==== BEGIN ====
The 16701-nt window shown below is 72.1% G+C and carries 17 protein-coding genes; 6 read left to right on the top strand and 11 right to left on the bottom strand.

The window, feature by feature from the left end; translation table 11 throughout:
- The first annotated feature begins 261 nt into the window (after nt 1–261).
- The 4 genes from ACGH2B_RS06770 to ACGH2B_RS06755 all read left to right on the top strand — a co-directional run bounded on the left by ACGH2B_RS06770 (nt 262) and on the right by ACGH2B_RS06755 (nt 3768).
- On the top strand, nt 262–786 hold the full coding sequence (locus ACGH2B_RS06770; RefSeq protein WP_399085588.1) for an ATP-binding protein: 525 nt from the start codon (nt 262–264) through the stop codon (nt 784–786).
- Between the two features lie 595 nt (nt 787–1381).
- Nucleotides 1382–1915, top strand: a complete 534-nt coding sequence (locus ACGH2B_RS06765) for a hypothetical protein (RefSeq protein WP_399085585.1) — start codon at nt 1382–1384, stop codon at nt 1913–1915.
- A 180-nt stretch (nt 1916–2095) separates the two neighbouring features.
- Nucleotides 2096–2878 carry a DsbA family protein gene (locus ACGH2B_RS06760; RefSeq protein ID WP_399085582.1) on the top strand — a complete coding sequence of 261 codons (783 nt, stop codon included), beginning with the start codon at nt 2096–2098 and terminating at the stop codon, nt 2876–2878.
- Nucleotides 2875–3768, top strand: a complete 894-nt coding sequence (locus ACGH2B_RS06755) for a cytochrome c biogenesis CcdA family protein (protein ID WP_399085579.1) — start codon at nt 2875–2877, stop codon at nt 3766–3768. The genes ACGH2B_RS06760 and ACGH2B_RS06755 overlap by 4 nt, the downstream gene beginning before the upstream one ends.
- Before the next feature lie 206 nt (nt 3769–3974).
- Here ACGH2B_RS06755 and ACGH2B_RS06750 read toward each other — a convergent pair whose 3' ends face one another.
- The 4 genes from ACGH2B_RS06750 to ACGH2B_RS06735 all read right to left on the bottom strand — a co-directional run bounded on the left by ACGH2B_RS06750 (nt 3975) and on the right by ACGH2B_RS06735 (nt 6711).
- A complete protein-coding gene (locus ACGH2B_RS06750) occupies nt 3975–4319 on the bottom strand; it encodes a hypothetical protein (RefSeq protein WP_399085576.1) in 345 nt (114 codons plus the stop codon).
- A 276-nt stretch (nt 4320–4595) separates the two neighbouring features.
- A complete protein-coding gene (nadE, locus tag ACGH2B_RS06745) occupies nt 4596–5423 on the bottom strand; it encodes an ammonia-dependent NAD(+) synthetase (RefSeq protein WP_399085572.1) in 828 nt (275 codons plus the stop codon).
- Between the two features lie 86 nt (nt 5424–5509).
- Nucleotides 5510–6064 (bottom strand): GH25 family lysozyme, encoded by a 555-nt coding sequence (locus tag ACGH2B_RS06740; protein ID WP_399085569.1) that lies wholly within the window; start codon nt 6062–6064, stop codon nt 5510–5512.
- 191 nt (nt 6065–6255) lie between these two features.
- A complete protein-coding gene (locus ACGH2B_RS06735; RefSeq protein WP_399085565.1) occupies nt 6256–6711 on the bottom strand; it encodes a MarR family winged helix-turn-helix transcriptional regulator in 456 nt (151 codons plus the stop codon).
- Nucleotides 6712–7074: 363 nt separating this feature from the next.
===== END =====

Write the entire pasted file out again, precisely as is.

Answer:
The 16701-nt window shown below is 72.1% G+C and carries 17 protein-coding genes; 6 read left to right on the top strand and 11 right to left on the bottom strand.

The window, feature by feature from the left end; translation table 11 throughout:
- The first annotated feature begins 261 nt into the window (after nt 1–261).
- The 4 genes from ACGH2B_RS06770 to ACGH2B_RS06755 all read left to right on the top strand — a co-directional run bounded on the left by ACGH2B_RS06770 (nt 262) and on the right by ACGH2B_RS06755 (nt 3768).
- On the top strand, nt 262–786 hold the full coding sequence (locus ACGH2B_RS06770; RefSeq protein WP_399085588.1) for an ATP-binding protein: 525 nt from the start codon (nt 262–264) through the stop codon (nt 784–786).
- Between the two features lie 595 nt (nt 787–1381).
- Nucleotides 1382–1915, top strand: a complete 534-nt coding sequence (locus ACGH2B_RS06765) for a hypothetical protein (RefSeq protein WP_399085585.1) — start codon at nt 1382–1384, stop codon at nt 1913–1915.
- A 180-nt stretch (nt 1916–2095) separates the two neighbouring features.
- Nucleotides 2096–2878 carry a DsbA family protein gene (locus ACGH2B_RS06760; RefSeq protein ID WP_399085582.1) on the top strand — a complete coding sequence of 261 codons (783 nt, stop codon included), beginning with the start codon at nt 2096–2098 and terminating at the stop codon, nt 2876–2878.
- Nucleotides 2875–3768, top strand: a complete 894-nt coding sequence (locus ACGH2B_RS06755) for a cytochrome c biogenesis CcdA family protein (protein ID WP_399085579.1) — start codon at nt 2875–2877, stop codon at nt 3766–3768. The genes ACGH2B_RS06760 and ACGH2B_RS06755 overlap by 4 nt, the downstream gene beginning before the upstream one ends.
- Before the next feature lie 206 nt (nt 3769–3974).
- Here ACGH2B_RS06755 and ACGH2B_RS06750 read toward each other — a convergent pair whose 3' ends face one another.
- The 4 genes from ACGH2B_RS06750 to ACGH2B_RS06735 all read right to left on the bottom strand — a co-directional run bounded on the left by ACGH2B_RS06750 (nt 3975) and on the right by ACGH2B_RS06735 (nt 6711).
- A complete protein-coding gene (locus ACGH2B_RS06750) occupies nt 3975–4319 on the bottom strand; it encodes a hypothetical protein (RefSeq protein WP_399085576.1) in 345 nt (114 codons plus the stop codon).
- A 276-nt stretch (nt 4320–4595) separates the two neighbouring features.
- A complete protein-coding gene (nadE, locus tag ACGH2B_RS06745) occupies nt 4596–5423 on the bottom strand; it encodes an ammonia-dependent NAD(+) synthetase (RefSeq protein WP_399085572.1) in 828 nt (275 codons plus the stop codon).
- Between the two features lie 86 nt (nt 5424–5509).
- Nucleotides 5510–6064 (bottom strand): GH25 family lysozyme, encoded by a 555-nt coding sequence (locus tag ACGH2B_RS06740; protein ID WP_399085569.1) that lies wholly within the window; start codon nt 6062–6064, stop codon nt 5510–5512.
- 191 nt (nt 6065–6255) lie between these two features.
- A complete protein-coding gene (locus ACGH2B_RS06735; RefSeq protein WP_399085565.1) occupies nt 6256–6711 on the bottom strand; it encodes a MarR family winged helix-turn-helix transcriptional regulator in 456 nt (151 codons plus the stop codon).
- Nucleotides 6712–7074: 363 nt separating this feature from the next.